“[When someone who's not your boss asks your to do something] there are several ways to handle it. If it’s an odd occurrence—they ask you every 3-4 months—help them out. If it's consistent and they are coming to you everyday and asking you to do things that are not in your job description, there are two ways to deal with it. You can say yes two or three times and then you can say no. There’s a polite way you can say no: 'Today I have a lot of things I need to get done. I’m helping so-and-so with this. I’m more than happy to help you, but I probably won't be able to get to this until tomorrow or the next day.’ If that doesn’t work, than what you say is, ‘Okay great, let me write that down. I’m going to need to check with [insert boss's name here] because we have a lot going on right now, so I may need to take something off my plate to help you. Let me just get approval to do that.’ You’re not really saying no, but what you’re really saying is no. What you are doing now is saying yes, I will accept your request, but I haven’t said yes to fulfilling your request. This is saying no without saying no outright.”
Get What You Want From Your Boss
“Maybe they're not giving you the opportunities that you want or they're not really helping you or advancing you... I always go back to: planners win and winners plan, let's plan together. Sit down with you manager or supervisor and say I’d love to get 30 minutes on your calendar. I have some things I want to talk to you about. I want to really try to stretch to help you or the team in other ways. Get in front of them. ‘I’m really interested in doing this because I think it’s going to build my skill set, and I’m willing to put the work in and I’m hoping you’ll support me in that.’ If you feel rejected and feel like you’re not being supported, then go talk to HR. That’s HR’s job. They should be your advocate.”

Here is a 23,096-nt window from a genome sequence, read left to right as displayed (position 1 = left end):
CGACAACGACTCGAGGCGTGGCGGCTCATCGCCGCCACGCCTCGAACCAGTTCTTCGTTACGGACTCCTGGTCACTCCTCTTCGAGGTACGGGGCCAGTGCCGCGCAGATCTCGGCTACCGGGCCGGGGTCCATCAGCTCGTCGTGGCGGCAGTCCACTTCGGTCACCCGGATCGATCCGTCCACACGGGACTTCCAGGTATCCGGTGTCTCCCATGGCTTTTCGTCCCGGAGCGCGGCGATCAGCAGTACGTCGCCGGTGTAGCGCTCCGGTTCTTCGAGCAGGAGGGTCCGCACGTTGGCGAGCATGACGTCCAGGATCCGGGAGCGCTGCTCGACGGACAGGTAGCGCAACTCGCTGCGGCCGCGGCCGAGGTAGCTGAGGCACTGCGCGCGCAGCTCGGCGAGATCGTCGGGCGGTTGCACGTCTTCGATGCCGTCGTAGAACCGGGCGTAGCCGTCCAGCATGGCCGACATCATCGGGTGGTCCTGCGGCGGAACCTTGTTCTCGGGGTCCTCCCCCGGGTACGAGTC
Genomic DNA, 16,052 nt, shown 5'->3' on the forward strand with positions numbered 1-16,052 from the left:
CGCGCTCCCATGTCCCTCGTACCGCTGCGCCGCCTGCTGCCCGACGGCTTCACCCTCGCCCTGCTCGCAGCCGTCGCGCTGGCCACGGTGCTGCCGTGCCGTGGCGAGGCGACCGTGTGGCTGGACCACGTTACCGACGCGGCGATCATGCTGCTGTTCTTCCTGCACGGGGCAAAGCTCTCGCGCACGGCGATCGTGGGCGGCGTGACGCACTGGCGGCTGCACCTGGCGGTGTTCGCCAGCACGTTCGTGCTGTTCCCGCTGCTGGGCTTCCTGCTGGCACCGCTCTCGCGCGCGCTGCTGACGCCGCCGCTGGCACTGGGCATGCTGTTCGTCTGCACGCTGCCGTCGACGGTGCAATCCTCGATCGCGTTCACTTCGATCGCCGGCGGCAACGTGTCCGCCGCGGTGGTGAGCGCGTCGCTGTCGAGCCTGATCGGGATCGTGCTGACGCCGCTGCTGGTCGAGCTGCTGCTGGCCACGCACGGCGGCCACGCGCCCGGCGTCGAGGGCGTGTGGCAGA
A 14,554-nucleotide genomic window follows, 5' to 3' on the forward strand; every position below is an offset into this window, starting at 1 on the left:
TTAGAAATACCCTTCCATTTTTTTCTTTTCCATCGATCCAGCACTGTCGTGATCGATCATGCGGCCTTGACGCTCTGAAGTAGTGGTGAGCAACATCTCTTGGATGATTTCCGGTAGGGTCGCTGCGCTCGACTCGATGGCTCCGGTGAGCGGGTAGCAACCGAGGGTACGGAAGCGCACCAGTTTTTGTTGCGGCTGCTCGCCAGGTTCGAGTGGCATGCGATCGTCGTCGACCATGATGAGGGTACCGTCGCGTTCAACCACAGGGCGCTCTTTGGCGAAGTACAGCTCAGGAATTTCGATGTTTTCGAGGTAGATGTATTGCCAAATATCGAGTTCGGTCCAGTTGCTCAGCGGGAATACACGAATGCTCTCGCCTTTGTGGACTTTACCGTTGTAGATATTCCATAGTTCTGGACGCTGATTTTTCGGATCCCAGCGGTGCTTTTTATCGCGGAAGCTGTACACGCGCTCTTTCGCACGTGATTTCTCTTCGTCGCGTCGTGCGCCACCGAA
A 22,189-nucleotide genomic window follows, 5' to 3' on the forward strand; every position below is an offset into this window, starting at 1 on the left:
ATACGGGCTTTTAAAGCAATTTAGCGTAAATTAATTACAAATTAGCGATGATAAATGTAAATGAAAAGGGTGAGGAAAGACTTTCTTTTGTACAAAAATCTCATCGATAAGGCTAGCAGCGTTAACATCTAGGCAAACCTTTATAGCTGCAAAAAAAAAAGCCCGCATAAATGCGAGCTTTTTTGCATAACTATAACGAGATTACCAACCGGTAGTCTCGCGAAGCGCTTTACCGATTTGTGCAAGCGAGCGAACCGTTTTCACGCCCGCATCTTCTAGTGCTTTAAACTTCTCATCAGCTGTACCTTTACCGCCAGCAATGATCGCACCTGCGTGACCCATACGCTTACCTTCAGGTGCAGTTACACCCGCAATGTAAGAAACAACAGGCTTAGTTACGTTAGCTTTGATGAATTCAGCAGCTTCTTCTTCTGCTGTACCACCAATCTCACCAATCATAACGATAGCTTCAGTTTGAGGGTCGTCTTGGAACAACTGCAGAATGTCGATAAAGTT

Be an Adult
“A lot of millennials that are entering creative environments can be in female dominate or male dominated environments. Take a step back and remember two things. Number one: you have to do the work no matter what. Everyone has to put in their time. Everyone was a beginner once and that’s okay. The second thing is respect. If you respect the environment for both the good and the bad, than you are going to actually be able to do the most important things: you are in charge and you control your reaction. No one else controls your emotions, no one else controls how you react to the situation. You will never change people, you will likely never change a culture, but you can bring confidence and stay true to your values and remain balanced if you teach yourself not to react to it. That’s where little things like mediation and writing in a work journal [come in]. You can write it down and focus on being calm and focused and remind yourself that you control you. Don’t fight, don’t do it. You will find you that people will actually respond to you differently. Because in some cases, they are looking to get a rise out of you. But if you don’t react that way, than sometimes they will leave you alone and respect you for that.”